Sound and vision: Bringing Western Canada’s prehistory to life

Allora & Calzadilla: Echo to Artifact

Art Gallery of Alberta exhibition Allora & Calzadilla: Echo to Artifact reverberates with aural animation

It’s a blast from the past, in the form of a sonic boom.

Exploring sound, music and voice, internationally acclaimed artists Jennifer Allora and Guillermo Calzadilla are bringing Western Canada’s prehistory to life at the Art Gallery of Alberta.

Allora & Calzadilla: Echo to Artifact, an exhibition presented by Enbridge through Aug. 28, includes dinosaur bones, the oldest musical instrument ever discovered, and a chunk of the Earth’s crust that’s estimated to be four billion years old.

Allora & Calzadilla: Echo to Artifact is based partially on a research trip that the two Puerto Rico-based artists made to Alberta and B.C. in 2014, visiting the Burgess Shale fossil site and the Royal Tyrrell Museum of Palaeontology—and reverberates with life and aural animation.

“They knew that Western Canada had all of these incredible geological resources, and they were very interested in making prehistory resonate today,” says Catherine Crowston, executive director and chief curator at the Edmonton-based AGA.

Allora & Calzadilla: Echo to Artifact includes a sculptural installation, a live vocal performance, a trio of films exploring the musical resonance of historical artifacts, and a video installation. “Part of the exhibition deals with early humanity,” notes Crowston, “and explores how we, as humans living in the 21st century, can link back to those ancestors from long ago—through voice, our need to communicate and socialize, and our creation of art and music.”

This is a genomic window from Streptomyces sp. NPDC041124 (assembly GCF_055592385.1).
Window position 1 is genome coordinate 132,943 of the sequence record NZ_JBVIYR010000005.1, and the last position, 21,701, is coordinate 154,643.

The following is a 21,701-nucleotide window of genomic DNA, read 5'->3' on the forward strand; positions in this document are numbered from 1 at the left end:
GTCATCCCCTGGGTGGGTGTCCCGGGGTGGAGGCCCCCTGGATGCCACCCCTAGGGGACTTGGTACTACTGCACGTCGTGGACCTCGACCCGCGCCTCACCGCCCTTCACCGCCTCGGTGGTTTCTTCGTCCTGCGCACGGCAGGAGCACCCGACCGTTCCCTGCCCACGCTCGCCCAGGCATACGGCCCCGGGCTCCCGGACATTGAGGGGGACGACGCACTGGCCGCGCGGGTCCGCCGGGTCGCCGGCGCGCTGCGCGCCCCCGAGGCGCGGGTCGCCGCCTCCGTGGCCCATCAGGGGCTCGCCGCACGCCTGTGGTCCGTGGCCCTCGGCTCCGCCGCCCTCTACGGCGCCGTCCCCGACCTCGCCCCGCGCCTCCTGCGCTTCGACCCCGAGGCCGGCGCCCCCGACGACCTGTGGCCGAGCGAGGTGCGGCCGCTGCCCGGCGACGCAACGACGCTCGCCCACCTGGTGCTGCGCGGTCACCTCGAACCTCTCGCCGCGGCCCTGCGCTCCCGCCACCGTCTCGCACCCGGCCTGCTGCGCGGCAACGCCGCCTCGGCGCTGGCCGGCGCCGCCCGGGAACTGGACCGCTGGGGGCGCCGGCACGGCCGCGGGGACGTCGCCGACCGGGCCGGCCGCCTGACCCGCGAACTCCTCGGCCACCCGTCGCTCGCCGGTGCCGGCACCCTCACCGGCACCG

Enbridge exists to fuel quality of life, and we’re committed to enriching lives in the communities near our projects and operations through cultural experiences. Since 2010, Enbridge has been a presenting sponsor for more than a dozen AGA exhibits—including Allora & Calzadilla: Echo to Artifact and The Edge: The Abstract and the Avant Garde in Canada, scheduled to open in early October.

“We’re proud to partner with the Art Gallery of Alberta, because we recognize the importance of art in forming—and informing—the community and building culture,” says Leon Zupan, Enbridge’s Edmonton-based chief operating officer and a member of the AGA’s board of directors.

“We know the AGA is the torch-bearer for outstanding, challenging and thought-provoking exhibitions of modern and contemporary Canadian art,” he adds. “Through our partnership with the AGA, we hope to play a role in the preservation and promotion of Canadian art, and help sustain Canadian heritage and identity.”

Crowston worked with Allora and Calzadilla—a married couple whose collaboration dates back to 1995—for two years on this current exhibition, and says Echo to Artifact is the product of two distinctive artistic approaches.

“The artists are systematic, almost scientific, in their research. But there is also a sense of poetry in the work,” she says. “Between the intellectual rigor and the poetry, the two work really well together.”